Days of Heaven

Days of Heaven ★★★★★

Film #182 of Make me watch your favourite.
Recommended by Christopher TS.

So there it is, my final Malick. This was the only one I hadn't seen and it is my favourite. By far.

After seeing the Tree of Life I was sure that nothing could surpass that experience and I'm still sure of that as it is such a unique film. But Days of Heaven's narrative driven structure and awe inspiring dedication (and perhaps a lot less megalomania) make it a film that appeals to all senses, sensitivities and even the smallest iota of passion you might have within yourself for the medium.

This dedication shows perhaps most in Malick's decision to shoot practically everything during the Golden Hour. Delaying the shooting schedule by months, having your cast wait for hours on end, all for that perfect image, that perfect shine, that perfect feel. Add to that two years of editing and the final result is something that should perhaps be called a perfect piece of film, created by a seemingly obsessive perfectionist.

There is just no escape from the beauty of this film. With his trademark, contemplative pacing we are witness to the simplest of tragedies that has been told thousands of times before. The love triangle. With as a backdrop the golden wheat fields, we get to see the mundane in an almost spiritual way. Malick succeeds in adding depth to the story by the way he carefully constructs his images. Each scene feels like a thoughtfully constructed painting, giving life to everything in it. Malick's later films often seem to distance his audience from the experience, often making it an intellectual affair rather than an emotional one. Here, his last film before his break from making films, he strikes the perfect balance.

There is heartbreaking loneliness here, longing, lust for a person you want to be with but can't because of your own stupidity. The constant struggle between loving someone and slowly falling for another. Again, this is nothing new, but the way the story is presented to us is a thing of overwhelming beauty. Amidst all this heartbreak and passion is the lone voice of a child with a somewhat broken mind. The ever present voice over in Malick's films usually emphasize, explore or heighten the sensation or meaning of a scene, but here we are sometimes given explanations, sometimes observations, but more often than not we are given slices of the world that do not always pertain to what we are seeing, but always to what seems to lie at the centre of this story.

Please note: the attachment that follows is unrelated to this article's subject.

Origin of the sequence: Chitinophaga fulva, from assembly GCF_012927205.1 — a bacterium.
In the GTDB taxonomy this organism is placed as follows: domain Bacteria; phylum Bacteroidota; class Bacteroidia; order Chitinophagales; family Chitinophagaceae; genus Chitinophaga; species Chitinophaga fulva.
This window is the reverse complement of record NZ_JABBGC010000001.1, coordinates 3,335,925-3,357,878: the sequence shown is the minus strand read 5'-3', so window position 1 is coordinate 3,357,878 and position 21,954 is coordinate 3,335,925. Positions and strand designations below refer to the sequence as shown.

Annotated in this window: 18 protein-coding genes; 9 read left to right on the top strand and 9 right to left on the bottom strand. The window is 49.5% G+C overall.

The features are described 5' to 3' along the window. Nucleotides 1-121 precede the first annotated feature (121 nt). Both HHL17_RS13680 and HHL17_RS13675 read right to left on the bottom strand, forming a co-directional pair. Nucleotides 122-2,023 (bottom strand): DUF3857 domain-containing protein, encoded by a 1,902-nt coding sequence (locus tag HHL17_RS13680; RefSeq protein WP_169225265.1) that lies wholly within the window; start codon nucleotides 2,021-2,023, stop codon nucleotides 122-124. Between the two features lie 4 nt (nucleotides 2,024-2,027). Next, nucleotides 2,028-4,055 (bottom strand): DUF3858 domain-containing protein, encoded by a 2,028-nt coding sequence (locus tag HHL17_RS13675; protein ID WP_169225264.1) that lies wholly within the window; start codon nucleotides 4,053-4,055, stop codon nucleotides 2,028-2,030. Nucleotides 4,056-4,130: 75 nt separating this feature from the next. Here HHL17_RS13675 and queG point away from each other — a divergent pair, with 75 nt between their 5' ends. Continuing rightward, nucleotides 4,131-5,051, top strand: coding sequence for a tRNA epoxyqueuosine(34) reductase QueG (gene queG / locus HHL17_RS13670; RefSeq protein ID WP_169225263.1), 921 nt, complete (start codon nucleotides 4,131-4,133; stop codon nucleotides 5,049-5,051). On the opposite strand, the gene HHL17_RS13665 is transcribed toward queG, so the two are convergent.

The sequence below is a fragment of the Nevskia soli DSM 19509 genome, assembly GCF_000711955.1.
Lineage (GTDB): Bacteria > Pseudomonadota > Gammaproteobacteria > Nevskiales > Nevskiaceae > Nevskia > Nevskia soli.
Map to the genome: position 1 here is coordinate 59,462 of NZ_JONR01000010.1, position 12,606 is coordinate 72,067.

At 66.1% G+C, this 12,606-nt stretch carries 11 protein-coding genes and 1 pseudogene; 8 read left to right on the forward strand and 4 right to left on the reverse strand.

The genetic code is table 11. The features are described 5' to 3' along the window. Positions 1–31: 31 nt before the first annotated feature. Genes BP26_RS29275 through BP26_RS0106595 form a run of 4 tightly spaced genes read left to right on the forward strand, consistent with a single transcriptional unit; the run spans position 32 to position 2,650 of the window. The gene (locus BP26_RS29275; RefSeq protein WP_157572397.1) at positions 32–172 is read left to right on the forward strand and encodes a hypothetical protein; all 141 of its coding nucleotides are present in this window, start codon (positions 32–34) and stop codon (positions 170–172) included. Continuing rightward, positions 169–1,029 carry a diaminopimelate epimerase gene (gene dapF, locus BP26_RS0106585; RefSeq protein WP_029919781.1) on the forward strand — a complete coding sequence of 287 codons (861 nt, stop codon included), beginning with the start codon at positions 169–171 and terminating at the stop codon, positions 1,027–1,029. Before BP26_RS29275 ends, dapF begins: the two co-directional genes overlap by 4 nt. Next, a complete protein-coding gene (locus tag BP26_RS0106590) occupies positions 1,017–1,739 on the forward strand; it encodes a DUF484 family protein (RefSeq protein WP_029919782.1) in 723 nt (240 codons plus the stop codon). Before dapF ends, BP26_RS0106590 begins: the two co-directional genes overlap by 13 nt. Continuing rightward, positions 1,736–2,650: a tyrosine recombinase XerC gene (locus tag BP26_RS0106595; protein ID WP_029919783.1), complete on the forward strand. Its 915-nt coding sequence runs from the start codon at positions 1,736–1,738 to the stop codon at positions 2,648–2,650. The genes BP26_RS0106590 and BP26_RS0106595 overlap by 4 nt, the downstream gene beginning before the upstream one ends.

We are all alone. No matter how hard we try, we are all alone. And within ourselves we harness both right and wrong. It is through our actions and interactions that we become who we are, but we make these decisions on our own. Like our narrator says:”Nobody's perfect. There was never a perfect person around. You just have half-angel and half-devil in you." But life is also movement and that is something that Richard Gere's character embodies. He is very much alive, viscerally so. There is unease in him and his energy sweeps his sister (the narrator) and his object of affection along with him in a constant search for the next place. When they settle to work in those wheat fields his unease doesn't leave him, but his traveling companions seem to find a certain anchor, a willingness to stop moving. For, as alone as we are, our need for companionship is always greater. Being alone with people around you always seems to be the more bearable option. From this feeling comes the conflict and the ensuing love triangle, a triangle that always feels as if it will be resolved in the worst most possible way, as the biggest half-devil of them all, jealousy always wins out in the end. And in the end, we all end up on our own again.

Malick creates an allegorical layer within this story that has an unmistakable biblical feel to it. Starting with the title of course, and going on from there to a plague of Locusts, many references to beasts and the devil and a destructive and deadly cleansing fire, it almost feels as if Malick wanted to give us a secular version of paradise, ultimately destroyed by the fallacies of man, much like the biblical Adam and Eve story. The golden glow in which this film is drenched certainly makes it feel heavenly. The contrast between the harsh working conditions and the moments of bliss seem to emphasize the power and beauty of nature, a thing that we are dependent on and should never take for granted. We can create Paradise for ourselves, but it is within our nature to destroy it as well.

After completing his filmography I can only hope that Malick has more films like this in him. As much as I love and admire the intellectual musings of his two latest films, Days of Heaven represents to me just how amazing a director he is. I'm not going to say it's perfect, but to me it is.

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